Goldman said that before EIDC began doing notification, there was no consistent way of letting residents know about film shoots. The agency introduced a notification method that includes a 24-hour, toll-free pager number for after-hours concerns, as well as a postage-paid return card so residents can comment about specific production companies and the EIDC can track complaints.

In neighborhoods that are very popular with film companies, Goldman said, the EIDC will meet with local residents and discuss ways to make filming less of an inconvenience.

EIDC failed on permits

Several producers and location managers, some who spoke on the condition of anonymity for fear of retribution, said the investigation raises questions about how the agency is spending its $3 million-a-year budget and how well it's doing its job.

A Nickelodeon film producer who requested anonymity said the EIDC dropped the ball on getting parking permits, resulting in all the production trucks getting parking tickets.

``There is nobody who really wants to deal with the EIDC any more,'' he said. ``I am so fed up with these people. I would rather go to Ventura County, New York or Toronto - anything but to deal with them.''

A freelance location manager said the EIDC charges the companies she works for $100 per location to notify residents of filming, but frequently fails to follow through with the advisories.

``They say they are helping the film industry, but the permit costs have gotten so ridiculous with all the notification fees,'' she said. ``We have to pay triple what we used to pay and the EIDC doesn't notify people properly.''

After paying a $450 coordination fee and other fees the EIDC adds on, filming costs per location can go up to $8,000, she said.

Goldman says some of the fees are those levied by a city for using its facilities or those charged to hire a fire safety officer or for an off-duty Los Angeles Police Department officer to control traffic.

``We only charge $450 - not just for the one shoot, but to coordinate the approvals of up to 10 of those over two weeks,'' he said.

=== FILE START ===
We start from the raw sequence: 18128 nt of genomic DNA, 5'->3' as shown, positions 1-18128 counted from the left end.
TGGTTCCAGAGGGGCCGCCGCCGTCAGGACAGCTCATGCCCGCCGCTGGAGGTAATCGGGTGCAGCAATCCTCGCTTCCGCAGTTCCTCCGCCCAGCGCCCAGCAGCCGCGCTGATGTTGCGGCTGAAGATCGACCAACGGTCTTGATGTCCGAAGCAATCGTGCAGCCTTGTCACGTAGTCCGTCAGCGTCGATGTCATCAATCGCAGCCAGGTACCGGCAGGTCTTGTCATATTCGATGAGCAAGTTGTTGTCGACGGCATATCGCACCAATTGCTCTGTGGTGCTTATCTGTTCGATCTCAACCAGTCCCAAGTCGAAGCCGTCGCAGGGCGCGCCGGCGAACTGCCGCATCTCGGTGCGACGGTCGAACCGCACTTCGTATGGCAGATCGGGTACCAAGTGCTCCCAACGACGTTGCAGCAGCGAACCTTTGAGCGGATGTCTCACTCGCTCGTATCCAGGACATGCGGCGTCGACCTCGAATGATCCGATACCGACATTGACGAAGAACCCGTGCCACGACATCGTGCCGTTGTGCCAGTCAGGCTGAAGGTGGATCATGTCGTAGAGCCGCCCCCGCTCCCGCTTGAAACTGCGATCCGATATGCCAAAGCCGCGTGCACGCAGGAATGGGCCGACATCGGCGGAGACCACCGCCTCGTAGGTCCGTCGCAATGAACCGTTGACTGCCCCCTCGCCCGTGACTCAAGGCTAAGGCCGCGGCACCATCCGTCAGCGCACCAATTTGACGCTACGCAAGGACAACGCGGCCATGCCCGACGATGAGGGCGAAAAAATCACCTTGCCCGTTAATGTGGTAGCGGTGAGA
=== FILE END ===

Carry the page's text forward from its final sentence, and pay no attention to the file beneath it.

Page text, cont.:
Another location manager said he doesn't get refunds on the deposits from the EIDC and the agency charges notification fees even when filming in rural areas.

``I think they are driving most of the filming out of this area,'' he said. ``More filming has gone out of this state than in any time in the history of California. They have almost ruined it to the point of irreparable damage.''

Managers complaining

A source inside the EIDC said many location managers have complained that the agency doesn't refund deposits and hires unreliable people to notify residents of filming.

``I can't tell you how many locations I've been to where neighbors had no clue what was going on,'' the source said.

Goldman said requests for refunds are forwarded to the appropriate city or county agency, which notifies the EIDC how much to refund.

``Regrettably, the city and county departments don't move on this as quickly as we would hope,'' he said.

Despite complaints by some local filmmakers, the EIDC does have its defenders. Matt Miller, president and chief executive officer of the Association of Independent Commercial Producers in New York, said there is inherently friction between neighborhoods and productions.

``That is in every city everywhere,'' he said. ``But I disagree entirely that the EIDC isn't doing a good job in managing the process. I harken back to the pre-1995 days when there were separate county and city film offices and it was absolutely disorganized and really tough to do our jobs.''

Peter Novak, location manager for the upcoming feature movie ``Hollywood Homicide,'' said filming productions keep getting bigger and bigger, and neighborhoods grow weary over the disruptions and inconvenience.

``For this film, we are shutting down Hollywood Boulevard for several days,'' said Novak, who has also worked on ``Three Kings,'' ``Clear and Present Danger'' and ``Patriot Games.''

``The only way we would be allowed to make this film is with the EIDC's serious support. I know everyone has their personal view on the EIDC, but for the films I do, they've been great.''
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Comment:EIDC CHASES FILMING OFF, CRITICS SAY PRODUCERS GIVE FILM OFFICE BAD REVIEWS OVER 'ABUSE,' HIGH FEES, DOUBLE BILLING.(News)
Publication:Daily News (Los Angeles, CA)
Geographic Code:1CANA
Date:Sep 26, 2002